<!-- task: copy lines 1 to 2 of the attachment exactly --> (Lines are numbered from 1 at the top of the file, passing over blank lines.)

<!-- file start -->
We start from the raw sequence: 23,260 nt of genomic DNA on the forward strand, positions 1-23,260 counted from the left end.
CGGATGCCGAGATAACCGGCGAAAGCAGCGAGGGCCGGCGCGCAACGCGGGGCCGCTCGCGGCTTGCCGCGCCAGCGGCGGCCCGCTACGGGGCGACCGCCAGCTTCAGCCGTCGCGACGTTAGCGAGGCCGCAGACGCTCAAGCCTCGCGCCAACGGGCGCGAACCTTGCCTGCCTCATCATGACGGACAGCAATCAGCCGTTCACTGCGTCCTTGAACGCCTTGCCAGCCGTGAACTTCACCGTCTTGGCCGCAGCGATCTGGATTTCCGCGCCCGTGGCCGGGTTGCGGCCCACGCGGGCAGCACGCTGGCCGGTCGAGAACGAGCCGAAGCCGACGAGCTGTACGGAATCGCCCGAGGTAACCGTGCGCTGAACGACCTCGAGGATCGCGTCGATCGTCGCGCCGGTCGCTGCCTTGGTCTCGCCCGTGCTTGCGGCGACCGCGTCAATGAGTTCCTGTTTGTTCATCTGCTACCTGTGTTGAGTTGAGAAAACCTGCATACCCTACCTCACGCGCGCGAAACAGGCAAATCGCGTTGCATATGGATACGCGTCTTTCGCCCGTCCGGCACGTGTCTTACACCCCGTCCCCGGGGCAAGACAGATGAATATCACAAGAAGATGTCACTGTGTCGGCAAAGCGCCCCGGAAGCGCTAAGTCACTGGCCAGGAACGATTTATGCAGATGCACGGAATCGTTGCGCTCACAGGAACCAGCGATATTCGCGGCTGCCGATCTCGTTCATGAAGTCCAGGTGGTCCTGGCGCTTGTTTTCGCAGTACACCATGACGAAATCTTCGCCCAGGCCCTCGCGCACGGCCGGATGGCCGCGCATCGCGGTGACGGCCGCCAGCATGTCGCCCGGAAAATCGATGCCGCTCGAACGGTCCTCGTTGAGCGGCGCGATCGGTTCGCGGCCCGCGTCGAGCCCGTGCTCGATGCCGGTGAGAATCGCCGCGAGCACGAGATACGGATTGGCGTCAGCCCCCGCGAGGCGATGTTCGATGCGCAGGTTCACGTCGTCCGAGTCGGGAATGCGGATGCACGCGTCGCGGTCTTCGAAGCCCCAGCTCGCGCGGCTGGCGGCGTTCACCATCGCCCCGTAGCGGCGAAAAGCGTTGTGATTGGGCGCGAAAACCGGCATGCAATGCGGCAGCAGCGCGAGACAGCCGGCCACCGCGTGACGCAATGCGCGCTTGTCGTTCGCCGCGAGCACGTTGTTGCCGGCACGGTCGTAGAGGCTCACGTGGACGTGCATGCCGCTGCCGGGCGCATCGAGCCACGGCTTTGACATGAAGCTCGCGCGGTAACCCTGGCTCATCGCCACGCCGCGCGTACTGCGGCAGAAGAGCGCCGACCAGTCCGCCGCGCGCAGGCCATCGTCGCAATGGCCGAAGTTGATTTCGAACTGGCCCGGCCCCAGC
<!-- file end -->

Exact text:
We start from the raw sequence: 23,260 nt of genomic DNA on the forward strand, positions 1-23,260 counted from the left end.
CGGATGCCGAGATAACCGGCGAAAGCAGCGAGGGCCGGCGCGCAACGCGGGGCCGCTCGCGGCTTGCCGCGCCAGCGGCGGCCCGCTACGGGGCGACCGCCAGCTTCAGCCGTCGCGACGTTAGCGAGGCCGCAGACGCTCAAGCCTCGCGCCAACGGGCGCGAACCTTGCCTGCCTCATCATGACGGACAGCAATCAGCCGTTCACTGCGTCCTTGAACGCCTTGCCAGCCGTGAACTTCACCGTCTTGGCCGCAGCGATCTGGATTTCCGCGCCCGTGGCCGGGTTGCGGCCCACGCGGGCAGCACGCTGGCCGGTCGAGAACGAGCCGAAGCCGACGAGCTGTACGGAATCGCCCGAGGTAACCGTGCGCTGAACGACCTCGAGGATCGCGTCGATCGTCGCGCCGGTCGCTGCCTTGGTCTCGCCCGTGCTTGCGGCGACCGCGTCAATGAGTTCCTGTTTGTTCATCTGCTACCTGTGTTGAGTTGAGAAAACCTGCATACCCTACCTCACGCGCGCGAAACAGGCAAATCGCGTTGCATATGGATACGCGTCTTTCGCCCGTCCGGCACGTGTCTTACACCCCGTCCCCGGGGCAAGACAGATGAATATCACAAGAAGATGTCACTGTGTCGGCAAAGCGCCCCGGAAGCGCTAAGTCACTGGCCAGGAACGATTTATGCAGATGCACGGAATCGTTGCGCTCACAGGAACCAGCGATATTCGCGGCTGCCGATCTCGTTCATGAAGTCCAGGTGGTCCTGGCGCTTGTTTTCGCAGTACACCATGACGAAATCTTCGCCCAGGCCCTCGCGCACGGCCGGATGGCCGCGCATCGCGGTGACGGCCGCCAGCATGTCGCCCGGAAAATCGATGCCGCTCGAACGGTCCTCGTTGAGCGGCGCGATCGGTTCGCGGCCCGCGTCGAGCCCGTGCTCGATGCCGGTGAGAATCGCCGCGAGCACGAGATACGGATTGGCGTCAGCCCCCGCGAGGCGATGTTCGATGCGCAGGTTCACGTCGTCCGAGTCGGGAATGCGGATGCACGCGTCGCGGTCTTCGAAGCCCCAGCTCGCGCGGCTGGCGGCGTTCACCATCGCCCCGTAGCGGCGAAAAGCGTTGTGATTGGGCGCGAAAACCGGCATGCAATGCGGCAGCAGCGCGAGACAGCCGGCCACCGCGTGACGCAATGCGCGCTTGTCGTTCGCCGCGAGCACGTTGTTGCCGGCACGGTCGTAGAGGCTCACGTGGACGTGCATGCCGCTGCCGGGCGCATCGAGCCACGGCTTTGACATGAAGCTCGCGCGGTAACCCTGGCTCATCGCCACGCCGCGCGTACTGCGGCAGAAGAGCGCCGACCAGTCCGCCGCGCGCAGGCCATCGTCGCAATGGCCGAAGTTGATTTCGAACTGGCCCGGCCCCAGC